VINCENNES, Ind. (AP) — A rare collection of hundreds of public records that span the 19th century is set for preservation thanks to a grant a southwest Indiana library landed to digitize the fragile documents.
The Knox County Public Library recently secured the $26,000 heritage grant from the Indiana Historical Society for the project. The funding will allow staff to digitize marriage, birth and death records that date back to Knox County’s formation in 1790.
The documents are stored at the library’s McGrady-Brockman House in the county seat of Vincennes about 50 miles (80 kilometers) north of Evansville, the Vincennes Sun-Commercial reported.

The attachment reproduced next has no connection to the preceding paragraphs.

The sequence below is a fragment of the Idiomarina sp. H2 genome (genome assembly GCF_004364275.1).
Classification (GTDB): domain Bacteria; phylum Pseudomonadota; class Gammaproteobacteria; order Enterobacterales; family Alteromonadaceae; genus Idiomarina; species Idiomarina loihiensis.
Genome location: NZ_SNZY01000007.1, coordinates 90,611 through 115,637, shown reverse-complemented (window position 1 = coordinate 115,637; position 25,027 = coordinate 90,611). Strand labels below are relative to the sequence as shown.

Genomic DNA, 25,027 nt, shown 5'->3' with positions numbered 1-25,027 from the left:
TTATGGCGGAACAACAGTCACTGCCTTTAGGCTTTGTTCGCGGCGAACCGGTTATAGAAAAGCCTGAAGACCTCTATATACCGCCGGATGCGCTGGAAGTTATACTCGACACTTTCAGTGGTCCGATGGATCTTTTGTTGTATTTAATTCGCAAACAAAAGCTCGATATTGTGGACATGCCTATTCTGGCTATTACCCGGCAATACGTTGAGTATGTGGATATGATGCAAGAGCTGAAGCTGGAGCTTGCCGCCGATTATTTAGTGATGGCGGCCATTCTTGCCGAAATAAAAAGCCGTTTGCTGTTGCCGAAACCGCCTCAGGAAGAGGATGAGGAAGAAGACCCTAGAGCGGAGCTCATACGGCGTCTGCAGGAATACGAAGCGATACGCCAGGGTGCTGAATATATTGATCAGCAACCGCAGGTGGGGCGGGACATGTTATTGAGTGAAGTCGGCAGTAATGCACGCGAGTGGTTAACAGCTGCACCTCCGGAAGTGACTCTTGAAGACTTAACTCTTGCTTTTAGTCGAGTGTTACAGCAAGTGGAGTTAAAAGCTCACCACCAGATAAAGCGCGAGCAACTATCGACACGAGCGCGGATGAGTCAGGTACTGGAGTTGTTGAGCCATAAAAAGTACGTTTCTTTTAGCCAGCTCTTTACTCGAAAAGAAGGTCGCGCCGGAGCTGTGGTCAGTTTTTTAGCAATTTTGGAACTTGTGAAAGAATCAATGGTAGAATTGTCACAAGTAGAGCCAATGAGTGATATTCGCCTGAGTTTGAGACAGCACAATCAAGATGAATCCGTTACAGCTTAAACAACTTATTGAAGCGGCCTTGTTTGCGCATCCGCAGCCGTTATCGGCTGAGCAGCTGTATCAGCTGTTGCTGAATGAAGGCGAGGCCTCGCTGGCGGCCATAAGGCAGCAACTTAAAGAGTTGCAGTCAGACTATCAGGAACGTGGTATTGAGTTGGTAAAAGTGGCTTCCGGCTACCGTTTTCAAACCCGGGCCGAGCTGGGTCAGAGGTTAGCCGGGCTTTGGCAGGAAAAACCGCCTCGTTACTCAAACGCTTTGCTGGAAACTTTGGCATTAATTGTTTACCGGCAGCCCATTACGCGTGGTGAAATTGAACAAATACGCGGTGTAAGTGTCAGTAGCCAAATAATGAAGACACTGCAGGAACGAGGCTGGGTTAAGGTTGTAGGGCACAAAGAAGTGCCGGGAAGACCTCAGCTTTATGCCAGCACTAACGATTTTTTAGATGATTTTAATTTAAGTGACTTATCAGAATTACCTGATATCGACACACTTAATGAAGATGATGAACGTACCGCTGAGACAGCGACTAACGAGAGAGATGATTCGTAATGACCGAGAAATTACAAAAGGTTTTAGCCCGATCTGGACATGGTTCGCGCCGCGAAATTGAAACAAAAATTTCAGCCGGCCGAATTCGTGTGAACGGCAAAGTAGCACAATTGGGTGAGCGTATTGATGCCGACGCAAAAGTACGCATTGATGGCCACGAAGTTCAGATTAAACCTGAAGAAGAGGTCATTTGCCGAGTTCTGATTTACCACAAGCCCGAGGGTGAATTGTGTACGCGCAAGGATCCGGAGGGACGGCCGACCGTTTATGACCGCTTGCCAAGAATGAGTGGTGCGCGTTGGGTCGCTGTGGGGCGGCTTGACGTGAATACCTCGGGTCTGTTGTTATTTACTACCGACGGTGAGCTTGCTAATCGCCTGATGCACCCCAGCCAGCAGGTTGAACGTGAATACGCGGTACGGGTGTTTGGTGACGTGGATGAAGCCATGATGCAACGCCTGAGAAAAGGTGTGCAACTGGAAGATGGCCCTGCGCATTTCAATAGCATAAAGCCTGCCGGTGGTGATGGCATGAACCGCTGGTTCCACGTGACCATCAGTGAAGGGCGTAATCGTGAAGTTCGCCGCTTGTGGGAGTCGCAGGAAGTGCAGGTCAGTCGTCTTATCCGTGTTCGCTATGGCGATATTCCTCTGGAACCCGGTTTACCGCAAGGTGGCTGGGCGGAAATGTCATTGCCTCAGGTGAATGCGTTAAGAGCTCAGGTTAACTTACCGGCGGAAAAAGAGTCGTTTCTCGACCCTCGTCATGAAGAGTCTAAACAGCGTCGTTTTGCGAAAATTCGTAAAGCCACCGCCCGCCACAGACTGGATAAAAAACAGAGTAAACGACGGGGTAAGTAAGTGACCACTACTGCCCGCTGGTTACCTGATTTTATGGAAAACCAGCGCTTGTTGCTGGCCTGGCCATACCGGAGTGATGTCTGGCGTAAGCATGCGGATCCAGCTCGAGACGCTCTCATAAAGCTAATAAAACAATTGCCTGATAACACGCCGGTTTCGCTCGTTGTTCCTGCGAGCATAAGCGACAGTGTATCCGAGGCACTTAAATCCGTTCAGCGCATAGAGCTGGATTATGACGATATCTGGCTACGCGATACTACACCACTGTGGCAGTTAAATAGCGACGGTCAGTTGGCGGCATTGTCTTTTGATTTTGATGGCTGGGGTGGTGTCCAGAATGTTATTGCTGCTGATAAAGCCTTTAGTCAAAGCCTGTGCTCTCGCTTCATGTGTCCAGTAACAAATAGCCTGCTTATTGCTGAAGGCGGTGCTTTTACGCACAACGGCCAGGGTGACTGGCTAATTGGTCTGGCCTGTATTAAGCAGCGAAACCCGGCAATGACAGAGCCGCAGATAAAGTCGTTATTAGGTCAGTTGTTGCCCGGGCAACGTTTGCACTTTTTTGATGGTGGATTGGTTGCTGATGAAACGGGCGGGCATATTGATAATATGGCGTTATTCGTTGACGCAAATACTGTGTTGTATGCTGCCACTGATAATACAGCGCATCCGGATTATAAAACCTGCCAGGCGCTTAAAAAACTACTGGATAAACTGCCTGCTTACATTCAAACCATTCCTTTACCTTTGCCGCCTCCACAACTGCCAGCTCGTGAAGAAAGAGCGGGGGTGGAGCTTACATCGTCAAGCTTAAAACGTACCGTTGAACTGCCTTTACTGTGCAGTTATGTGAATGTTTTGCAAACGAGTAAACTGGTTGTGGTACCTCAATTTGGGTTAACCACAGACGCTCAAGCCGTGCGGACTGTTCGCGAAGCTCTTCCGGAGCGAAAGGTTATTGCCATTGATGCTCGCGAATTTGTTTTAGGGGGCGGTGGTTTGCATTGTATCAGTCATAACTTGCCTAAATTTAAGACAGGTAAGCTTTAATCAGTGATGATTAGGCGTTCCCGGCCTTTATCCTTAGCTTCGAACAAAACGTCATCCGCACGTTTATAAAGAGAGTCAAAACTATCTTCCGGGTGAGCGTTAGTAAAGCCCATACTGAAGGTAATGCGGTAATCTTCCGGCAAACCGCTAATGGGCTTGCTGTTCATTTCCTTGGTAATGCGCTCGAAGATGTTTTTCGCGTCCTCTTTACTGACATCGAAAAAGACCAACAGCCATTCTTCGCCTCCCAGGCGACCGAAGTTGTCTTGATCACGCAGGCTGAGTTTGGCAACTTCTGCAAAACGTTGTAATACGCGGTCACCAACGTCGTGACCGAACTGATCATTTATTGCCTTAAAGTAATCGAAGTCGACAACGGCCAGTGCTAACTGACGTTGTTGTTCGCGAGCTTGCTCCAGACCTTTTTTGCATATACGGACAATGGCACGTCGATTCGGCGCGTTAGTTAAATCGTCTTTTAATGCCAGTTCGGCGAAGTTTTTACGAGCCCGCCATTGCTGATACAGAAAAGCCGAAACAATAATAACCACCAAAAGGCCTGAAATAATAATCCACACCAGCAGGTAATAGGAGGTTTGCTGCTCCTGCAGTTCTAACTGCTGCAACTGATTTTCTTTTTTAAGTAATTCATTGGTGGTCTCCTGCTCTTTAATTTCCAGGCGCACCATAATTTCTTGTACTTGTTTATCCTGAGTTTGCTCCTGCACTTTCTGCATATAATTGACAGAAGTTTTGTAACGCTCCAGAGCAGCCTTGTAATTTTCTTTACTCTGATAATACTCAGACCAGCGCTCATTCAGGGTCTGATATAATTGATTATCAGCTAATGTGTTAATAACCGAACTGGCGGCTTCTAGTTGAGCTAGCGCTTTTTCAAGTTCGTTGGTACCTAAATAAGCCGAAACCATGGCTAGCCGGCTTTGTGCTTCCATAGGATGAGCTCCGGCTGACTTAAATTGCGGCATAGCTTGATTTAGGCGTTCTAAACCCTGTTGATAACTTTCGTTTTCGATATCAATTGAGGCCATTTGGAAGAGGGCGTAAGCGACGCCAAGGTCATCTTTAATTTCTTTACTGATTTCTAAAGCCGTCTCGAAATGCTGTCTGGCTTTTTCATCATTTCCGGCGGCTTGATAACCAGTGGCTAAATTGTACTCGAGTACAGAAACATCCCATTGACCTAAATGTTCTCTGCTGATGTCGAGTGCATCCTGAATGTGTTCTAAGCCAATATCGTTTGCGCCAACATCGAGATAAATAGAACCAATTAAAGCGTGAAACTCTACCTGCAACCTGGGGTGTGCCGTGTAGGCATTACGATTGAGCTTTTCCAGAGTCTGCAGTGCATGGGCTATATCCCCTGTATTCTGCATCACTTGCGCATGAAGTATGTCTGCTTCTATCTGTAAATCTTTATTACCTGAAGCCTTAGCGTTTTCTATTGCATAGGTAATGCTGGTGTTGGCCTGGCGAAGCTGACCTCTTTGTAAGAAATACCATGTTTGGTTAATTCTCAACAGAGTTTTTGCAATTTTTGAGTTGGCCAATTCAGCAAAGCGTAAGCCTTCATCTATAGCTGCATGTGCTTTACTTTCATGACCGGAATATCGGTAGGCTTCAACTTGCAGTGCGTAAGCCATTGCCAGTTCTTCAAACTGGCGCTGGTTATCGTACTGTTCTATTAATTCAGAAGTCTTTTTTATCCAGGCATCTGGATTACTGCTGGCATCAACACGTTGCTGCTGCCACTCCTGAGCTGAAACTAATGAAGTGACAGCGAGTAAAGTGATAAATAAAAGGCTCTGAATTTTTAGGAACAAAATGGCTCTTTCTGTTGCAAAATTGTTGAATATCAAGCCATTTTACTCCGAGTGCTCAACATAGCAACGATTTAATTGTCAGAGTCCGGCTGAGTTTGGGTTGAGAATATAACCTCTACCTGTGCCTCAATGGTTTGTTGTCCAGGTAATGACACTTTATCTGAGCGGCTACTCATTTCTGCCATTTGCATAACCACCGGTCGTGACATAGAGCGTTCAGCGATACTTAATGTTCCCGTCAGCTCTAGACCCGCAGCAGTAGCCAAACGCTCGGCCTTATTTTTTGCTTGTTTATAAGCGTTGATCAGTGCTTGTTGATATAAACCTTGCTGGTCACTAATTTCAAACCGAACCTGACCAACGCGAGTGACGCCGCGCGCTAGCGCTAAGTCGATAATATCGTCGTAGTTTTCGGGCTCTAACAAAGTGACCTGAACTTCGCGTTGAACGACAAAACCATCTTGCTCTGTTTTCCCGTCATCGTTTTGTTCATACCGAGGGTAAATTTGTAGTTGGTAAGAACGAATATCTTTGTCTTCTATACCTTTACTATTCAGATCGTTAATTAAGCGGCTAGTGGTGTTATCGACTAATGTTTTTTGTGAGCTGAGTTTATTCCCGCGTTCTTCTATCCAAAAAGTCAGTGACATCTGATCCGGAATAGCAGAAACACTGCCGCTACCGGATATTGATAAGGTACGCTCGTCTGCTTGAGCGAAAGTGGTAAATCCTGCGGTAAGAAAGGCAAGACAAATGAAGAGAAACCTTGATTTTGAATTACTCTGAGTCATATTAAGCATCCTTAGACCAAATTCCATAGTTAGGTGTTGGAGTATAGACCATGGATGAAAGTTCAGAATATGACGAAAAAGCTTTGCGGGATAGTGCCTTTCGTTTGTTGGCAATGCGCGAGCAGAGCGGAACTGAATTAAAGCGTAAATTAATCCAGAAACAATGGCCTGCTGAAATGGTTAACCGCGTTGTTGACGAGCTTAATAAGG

The grant will enable the library to hire a full-time staff member who will spend one year digitizing the records through a project called “Love, Marriage and Death in 19th Century Knox County.”
Library director Emily Bunyan said that digitizing such old documents allows scholars worldwide as well as the public to view the archives while also preserving the original records.
“It means having access to the documents while not endangering the documents,” she said. “The more digitization we can do, the better it is for researchers all over the world."
Bunyan said people have traveled from all over the country to access items preserved at the McGrady-Brockman House.
The grant requires a 15% match, so the library officials' next steps will be to approach various city or county entities to secure the necessary $3,900 match. After that, the digitization project will commence.